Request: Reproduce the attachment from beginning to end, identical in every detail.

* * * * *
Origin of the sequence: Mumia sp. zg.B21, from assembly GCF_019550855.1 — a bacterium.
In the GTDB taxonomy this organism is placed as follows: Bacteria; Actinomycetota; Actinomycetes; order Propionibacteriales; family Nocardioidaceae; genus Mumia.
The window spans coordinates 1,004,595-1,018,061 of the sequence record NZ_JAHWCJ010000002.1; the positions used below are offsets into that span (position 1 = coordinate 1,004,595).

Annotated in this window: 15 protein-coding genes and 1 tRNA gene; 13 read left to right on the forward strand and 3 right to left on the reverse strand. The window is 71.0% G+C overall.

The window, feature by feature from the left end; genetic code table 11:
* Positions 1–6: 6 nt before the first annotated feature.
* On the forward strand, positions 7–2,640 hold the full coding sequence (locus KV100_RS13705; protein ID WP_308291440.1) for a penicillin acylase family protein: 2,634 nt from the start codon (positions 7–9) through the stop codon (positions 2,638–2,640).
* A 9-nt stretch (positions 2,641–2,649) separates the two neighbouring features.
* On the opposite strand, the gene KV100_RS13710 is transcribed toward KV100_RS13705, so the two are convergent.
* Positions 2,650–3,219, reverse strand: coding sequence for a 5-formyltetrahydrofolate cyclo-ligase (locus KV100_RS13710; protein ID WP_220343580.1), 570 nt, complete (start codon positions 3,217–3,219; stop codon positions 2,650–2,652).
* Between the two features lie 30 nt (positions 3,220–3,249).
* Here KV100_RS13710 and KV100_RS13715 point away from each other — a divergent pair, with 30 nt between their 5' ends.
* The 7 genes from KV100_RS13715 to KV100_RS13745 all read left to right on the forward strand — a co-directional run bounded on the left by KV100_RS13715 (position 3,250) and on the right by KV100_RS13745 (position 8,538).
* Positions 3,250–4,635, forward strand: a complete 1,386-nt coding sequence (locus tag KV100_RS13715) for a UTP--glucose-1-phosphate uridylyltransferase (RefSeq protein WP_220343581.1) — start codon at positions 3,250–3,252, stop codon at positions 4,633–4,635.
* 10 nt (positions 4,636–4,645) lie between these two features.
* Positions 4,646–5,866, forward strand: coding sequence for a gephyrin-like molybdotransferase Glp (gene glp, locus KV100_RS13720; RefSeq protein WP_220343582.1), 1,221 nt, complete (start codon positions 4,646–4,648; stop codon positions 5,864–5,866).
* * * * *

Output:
Origin of the sequence: Mumia sp. zg.B21, from assembly GCF_019550855.1 — a bacterium.
In the GTDB taxonomy this organism is placed as follows: Bacteria; Actinomycetota; Actinomycetes; order Propionibacteriales; family Nocardioidaceae; genus Mumia.
The window spans coordinates 1,004,595-1,018,061 of the sequence record NZ_JAHWCJ010000002.1; the positions used below are offsets into that span (position 1 = coordinate 1,004,595).

Annotated in this window: 15 protein-coding genes and 1 tRNA gene; 13 read left to right on the forward strand and 3 right to left on the reverse strand. The window is 71.0% G+C overall.

The window, feature by feature from the left end; genetic code table 11:
* Positions 1–6: 6 nt before the first annotated feature.
* On the forward strand, positions 7–2,640 hold the full coding sequence (locus KV100_RS13705; protein ID WP_308291440.1) for a penicillin acylase family protein: 2,634 nt from the start codon (positions 7–9) through the stop codon (positions 2,638–2,640).
* A 9-nt stretch (positions 2,641–2,649) separates the two neighbouring features.
* On the opposite strand, the gene KV100_RS13710 is transcribed toward KV100_RS13705, so the two are convergent.
* Positions 2,650–3,219, reverse strand: coding sequence for a 5-formyltetrahydrofolate cyclo-ligase (locus KV100_RS13710; protein ID WP_220343580.1), 570 nt, complete (start codon positions 3,217–3,219; stop codon positions 2,650–2,652).
* Between the two features lie 30 nt (positions 3,220–3,249).
* Here KV100_RS13710 and KV100_RS13715 point away from each other — a divergent pair, with 30 nt between their 5' ends.
* The 7 genes from KV100_RS13715 to KV100_RS13745 all read left to right on the forward strand — a co-directional run bounded on the left by KV100_RS13715 (position 3,250) and on the right by KV100_RS13745 (position 8,538).
* Positions 3,250–4,635, forward strand: a complete 1,386-nt coding sequence (locus tag KV100_RS13715) for a UTP--glucose-1-phosphate uridylyltransferase (RefSeq protein WP_220343581.1) — start codon at positions 3,250–3,252, stop codon at positions 4,633–4,635.
* 10 nt (positions 4,636–4,645) lie between these two features.
* Positions 4,646–5,866, forward strand: coding sequence for a gephyrin-like molybdotransferase Glp (gene glp, locus KV100_RS13720; RefSeq protein WP_220343582.1), 1,221 nt, complete (start codon positions 4,646–4,648; stop codon positions 5,864–5,866).